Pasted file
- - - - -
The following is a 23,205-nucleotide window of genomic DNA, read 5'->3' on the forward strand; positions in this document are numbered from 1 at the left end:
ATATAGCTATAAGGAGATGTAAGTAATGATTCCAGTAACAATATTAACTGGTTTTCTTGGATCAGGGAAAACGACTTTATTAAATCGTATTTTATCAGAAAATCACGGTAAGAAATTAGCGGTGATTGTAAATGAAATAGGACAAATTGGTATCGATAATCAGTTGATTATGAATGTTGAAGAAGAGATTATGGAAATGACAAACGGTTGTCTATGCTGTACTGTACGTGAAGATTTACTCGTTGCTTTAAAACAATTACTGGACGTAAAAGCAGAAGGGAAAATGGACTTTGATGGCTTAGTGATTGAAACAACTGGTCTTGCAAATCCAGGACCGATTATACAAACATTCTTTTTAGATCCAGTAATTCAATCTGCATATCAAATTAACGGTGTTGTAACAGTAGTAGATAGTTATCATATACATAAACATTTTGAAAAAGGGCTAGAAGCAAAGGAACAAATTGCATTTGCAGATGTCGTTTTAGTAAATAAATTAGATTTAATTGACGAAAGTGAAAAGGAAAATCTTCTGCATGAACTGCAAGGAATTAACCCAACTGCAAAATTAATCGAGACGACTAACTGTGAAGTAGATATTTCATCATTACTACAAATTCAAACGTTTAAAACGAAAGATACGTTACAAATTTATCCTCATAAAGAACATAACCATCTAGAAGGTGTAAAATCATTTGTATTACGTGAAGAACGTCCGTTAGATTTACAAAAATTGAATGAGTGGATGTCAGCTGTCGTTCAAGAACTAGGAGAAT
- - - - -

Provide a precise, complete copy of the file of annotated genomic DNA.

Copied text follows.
The following is a 23,205-nucleotide window of genomic DNA, read 5'->3' on the forward strand; positions in this document are numbered from 1 at the left end:
ATATAGCTATAAGGAGATGTAAGTAATGATTCCAGTAACAATATTAACTGGTTTTCTTGGATCAGGGAAAACGACTTTATTAAATCGTATTTTATCAGAAAATCACGGTAAGAAATTAGCGGTGATTGTAAATGAAATAGGACAAATTGGTATCGATAATCAGTTGATTATGAATGTTGAAGAAGAGATTATGGAAATGACAAACGGTTGTCTATGCTGTACTGTACGTGAAGATTTACTCGTTGCTTTAAAACAATTACTGGACGTAAAAGCAGAAGGGAAAATGGACTTTGATGGCTTAGTGATTGAAACAACTGGTCTTGCAAATCCAGGACCGATTATACAAACATTCTTTTTAGATCCAGTAATTCAATCTGCATATCAAATTAACGGTGTTGTAACAGTAGTAGATAGTTATCATATACATAAACATTTTGAAAAAGGGCTAGAAGCAAAGGAACAAATTGCATTTGCAGATGTCGTTTTAGTAAATAAATTAGATTTAATTGACGAAAGTGAAAAGGAAAATCTTCTGCATGAACTGCAAGGAATTAACCCAACTGCAAAATTAATCGAGACGACTAACTGTGAAGTAGATATTTCATCATTACTACAAATTCAAACGTTTAAAACGAAAGATACGTTACAAATTTATCCTCATAAAGAACATAACCATCTAGAAGGTGTAAAATCATTTGTATTACGTGAAGAACGTCCGTTAGATTTACAAAAATTGAATGAGTGGATGTCAGCTGTCGTTCAAGAACTAGGAGAAT